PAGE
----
October 2008

June 13, 2007 Making Water from Thin Air

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news_id8An architect pursuing a Ph.D. at Technion-Israel Institute of Technology and his colleague have devised a low-tech way to collect dew from the air and turn it into fresh water. Their invention recently won an international competition seeking to make clean, safe water available to millions around the world.

The brainchild of Technion Architecture and Building Planning grad student Joseph Cory and his colleague Eyal Malka, “WatAir,” is an inverted pyramid array of panels that collects dew from the air and turns it into fresh water in almost any climate.

Inspired by the dew-collecting properties of leaves, one 315 sq ft unit can extract a minimum of 48 liters of fresh water from the air each day. Depending on the number of collectors used, an unlimited daily supply of water could be produced even in remote and polluted places.

According to Cory, WatAir can be easily incorporated into both rural and urban landscapes because it has a relatively small base. Its vertical and diagonal design utilizes gravity to increase the collection areas. The panels are flexible and easy to collapse when not in use, and provide shelter from rain and heat and play areas for children.

“WatAir is a wonderfully simple concept which draws its inspiration from nature,” said competition judge Jo da Silva. “This is a simple and effective idea using tried and tested technology.”

The project was selected from 100 entries from North America, Europe, Africa and Asia as the winner of the “drawing water challenge” sponsored by Arup – a global firm of designers, engineers, planners and business consultants specializing in innovative and sustainable design.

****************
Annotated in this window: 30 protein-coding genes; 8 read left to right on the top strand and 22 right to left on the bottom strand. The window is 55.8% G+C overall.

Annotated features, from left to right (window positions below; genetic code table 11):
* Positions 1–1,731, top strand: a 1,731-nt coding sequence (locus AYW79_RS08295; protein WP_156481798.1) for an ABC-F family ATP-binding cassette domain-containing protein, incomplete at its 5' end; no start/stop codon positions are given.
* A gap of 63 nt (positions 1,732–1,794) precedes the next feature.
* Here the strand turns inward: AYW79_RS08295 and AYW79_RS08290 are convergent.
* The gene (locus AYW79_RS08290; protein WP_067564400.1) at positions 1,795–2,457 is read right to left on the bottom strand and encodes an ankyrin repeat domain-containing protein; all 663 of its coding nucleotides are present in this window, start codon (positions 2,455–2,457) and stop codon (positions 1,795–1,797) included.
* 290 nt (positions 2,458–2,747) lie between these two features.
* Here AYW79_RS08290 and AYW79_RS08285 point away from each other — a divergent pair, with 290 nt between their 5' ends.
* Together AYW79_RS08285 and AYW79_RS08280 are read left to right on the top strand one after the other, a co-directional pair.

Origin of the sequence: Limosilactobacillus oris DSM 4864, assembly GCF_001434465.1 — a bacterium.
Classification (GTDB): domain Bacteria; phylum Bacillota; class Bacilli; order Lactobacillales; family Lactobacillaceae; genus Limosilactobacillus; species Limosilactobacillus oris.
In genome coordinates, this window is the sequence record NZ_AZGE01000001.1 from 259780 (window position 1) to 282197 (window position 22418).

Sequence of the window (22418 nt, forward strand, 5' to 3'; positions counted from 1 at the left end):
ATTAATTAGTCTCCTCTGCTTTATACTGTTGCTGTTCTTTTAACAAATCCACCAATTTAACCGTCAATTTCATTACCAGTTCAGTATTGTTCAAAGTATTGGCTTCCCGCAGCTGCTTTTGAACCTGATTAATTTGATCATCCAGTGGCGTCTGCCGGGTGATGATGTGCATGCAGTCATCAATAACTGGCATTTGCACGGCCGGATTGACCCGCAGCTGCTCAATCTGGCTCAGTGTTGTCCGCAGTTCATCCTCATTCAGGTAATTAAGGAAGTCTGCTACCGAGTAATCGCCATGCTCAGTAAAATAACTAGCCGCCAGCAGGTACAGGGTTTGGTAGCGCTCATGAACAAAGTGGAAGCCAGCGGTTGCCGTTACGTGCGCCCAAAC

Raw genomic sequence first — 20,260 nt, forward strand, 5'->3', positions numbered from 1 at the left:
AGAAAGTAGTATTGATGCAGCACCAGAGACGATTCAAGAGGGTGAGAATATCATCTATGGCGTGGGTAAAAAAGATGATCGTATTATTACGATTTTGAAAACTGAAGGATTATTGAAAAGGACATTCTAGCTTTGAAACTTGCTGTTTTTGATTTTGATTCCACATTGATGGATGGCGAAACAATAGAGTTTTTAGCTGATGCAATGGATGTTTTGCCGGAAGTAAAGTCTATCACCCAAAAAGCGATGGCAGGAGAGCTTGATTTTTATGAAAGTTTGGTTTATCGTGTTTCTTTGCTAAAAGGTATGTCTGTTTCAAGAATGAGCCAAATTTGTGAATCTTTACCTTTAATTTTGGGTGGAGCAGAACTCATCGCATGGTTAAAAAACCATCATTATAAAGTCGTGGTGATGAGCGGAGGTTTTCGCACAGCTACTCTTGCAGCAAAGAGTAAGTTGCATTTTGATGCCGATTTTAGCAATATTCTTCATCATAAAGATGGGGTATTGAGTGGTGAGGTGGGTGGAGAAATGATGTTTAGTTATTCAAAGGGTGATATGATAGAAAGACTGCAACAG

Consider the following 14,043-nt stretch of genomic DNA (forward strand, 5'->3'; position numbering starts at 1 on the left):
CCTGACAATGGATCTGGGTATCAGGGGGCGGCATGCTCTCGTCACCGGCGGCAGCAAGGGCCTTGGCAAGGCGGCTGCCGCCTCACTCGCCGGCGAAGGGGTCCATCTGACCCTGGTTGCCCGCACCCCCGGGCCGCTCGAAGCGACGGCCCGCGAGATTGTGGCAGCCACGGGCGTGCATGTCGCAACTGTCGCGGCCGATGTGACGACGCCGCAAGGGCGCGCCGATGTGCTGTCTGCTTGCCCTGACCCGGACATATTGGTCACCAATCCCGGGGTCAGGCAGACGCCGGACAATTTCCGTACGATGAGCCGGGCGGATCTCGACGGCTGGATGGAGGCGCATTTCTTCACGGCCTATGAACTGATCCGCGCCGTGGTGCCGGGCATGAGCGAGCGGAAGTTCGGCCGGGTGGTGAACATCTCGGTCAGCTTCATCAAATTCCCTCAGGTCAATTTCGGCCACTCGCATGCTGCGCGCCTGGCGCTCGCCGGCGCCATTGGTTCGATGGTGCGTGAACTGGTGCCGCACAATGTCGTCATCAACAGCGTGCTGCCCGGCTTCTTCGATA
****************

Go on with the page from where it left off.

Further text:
Geotectura and Malka Architects, the respective architectural studios of Cory and Malka, are located in Haifax.

Technion-Israel Institute of Technology is Israel’s leading science and technology university. Home to the country’s winners of the 2004 Nobel Prize in Chemistry, it commands a worldwide reputation for its pioneering work in nanotechnology, computer science, biotechnology, water-resource management, architecture, materials engineering, aerospace and medicine. The majority of the founders and managers of Israel’s high-tech companies are alumni. Founded over 60 years ago, the Canadian Technion Society has been one of the university’s most reliable and prolific supporters, having raised upwards of $70 million to date.

May 17, 2007 Technion Protecting Water from Biological and Chemical Terrorism

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Schechter, Ostfeld & Kashi
Schechter, Ostfeld & Kashi

NATO (the North Atlantic Treaty Organization) is financing interdisciplinary research being conducted at Technion’s Grand Water Research Institute.

The Technion-led project examines ways to protect water supply systems against biological or chemical terrorism and is the first research of its kind in Israel. The project’s main focus is to eliminate terror threats against water systems.